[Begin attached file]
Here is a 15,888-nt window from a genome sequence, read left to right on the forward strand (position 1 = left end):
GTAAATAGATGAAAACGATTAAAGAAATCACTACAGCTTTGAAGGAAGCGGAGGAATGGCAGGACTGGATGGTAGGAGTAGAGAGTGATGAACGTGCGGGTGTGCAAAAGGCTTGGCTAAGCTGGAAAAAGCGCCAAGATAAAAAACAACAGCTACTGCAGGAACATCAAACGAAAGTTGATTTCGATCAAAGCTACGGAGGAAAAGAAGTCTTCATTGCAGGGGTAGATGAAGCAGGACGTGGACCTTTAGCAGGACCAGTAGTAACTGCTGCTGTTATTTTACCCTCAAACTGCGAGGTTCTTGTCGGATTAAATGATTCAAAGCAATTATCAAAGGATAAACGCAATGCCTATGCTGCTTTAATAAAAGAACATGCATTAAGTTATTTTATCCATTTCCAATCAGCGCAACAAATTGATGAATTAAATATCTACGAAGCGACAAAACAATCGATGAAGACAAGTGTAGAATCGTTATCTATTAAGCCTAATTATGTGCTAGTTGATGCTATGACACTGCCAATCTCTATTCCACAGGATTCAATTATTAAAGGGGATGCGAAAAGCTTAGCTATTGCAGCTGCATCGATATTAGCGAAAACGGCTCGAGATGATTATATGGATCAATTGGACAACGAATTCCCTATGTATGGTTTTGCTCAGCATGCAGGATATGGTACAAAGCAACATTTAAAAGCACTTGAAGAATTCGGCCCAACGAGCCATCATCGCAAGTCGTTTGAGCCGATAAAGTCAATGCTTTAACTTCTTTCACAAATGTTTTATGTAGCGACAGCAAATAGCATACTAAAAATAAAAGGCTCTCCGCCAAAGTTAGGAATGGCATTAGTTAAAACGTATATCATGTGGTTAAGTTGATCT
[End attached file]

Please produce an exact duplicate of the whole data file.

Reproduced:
Here is a 15,888-nt window from a genome sequence, read left to right on the forward strand (position 1 = left end):
GTAAATAGATGAAAACGATTAAAGAAATCACTACAGCTTTGAAGGAAGCGGAGGAATGGCAGGACTGGATGGTAGGAGTAGAGAGTGATGAACGTGCGGGTGTGCAAAAGGCTTGGCTAAGCTGGAAAAAGCGCCAAGATAAAAAACAACAGCTACTGCAGGAACATCAAACGAAAGTTGATTTCGATCAAAGCTACGGAGGAAAAGAAGTCTTCATTGCAGGGGTAGATGAAGCAGGACGTGGACCTTTAGCAGGACCAGTAGTAACTGCTGCTGTTATTTTACCCTCAAACTGCGAGGTTCTTGTCGGATTAAATGATTCAAAGCAATTATCAAAGGATAAACGCAATGCCTATGCTGCTTTAATAAAAGAACATGCATTAAGTTATTTTATCCATTTCCAATCAGCGCAACAAATTGATGAATTAAATATCTACGAAGCGACAAAACAATCGATGAAGACAAGTGTAGAATCGTTATCTATTAAGCCTAATTATGTGCTAGTTGATGCTATGACACTGCCAATCTCTATTCCACAGGATTCAATTATTAAAGGGGATGCGAAAAGCTTAGCTATTGCAGCTGCATCGATATTAGCGAAAACGGCTCGAGATGATTATATGGATCAATTGGACAACGAATTCCCTATGTATGGTTTTGCTCAGCATGCAGGATATGGTACAAAGCAACATTTAAAAGCACTTGAAGAATTCGGCCCAACGAGCCATCATCGCAAGTCGTTTGAGCCGATAAAGTCAATGCTTTAACTTCTTTCACAAATGTTTTATGTAGCGACAGCAAATAGCATACTAAAAATAAAAGGCTCTCCGCCAAAGTTAGGAATGGCATTAGTTAAAACGTATATCATGTGGTTAAGTTGATCT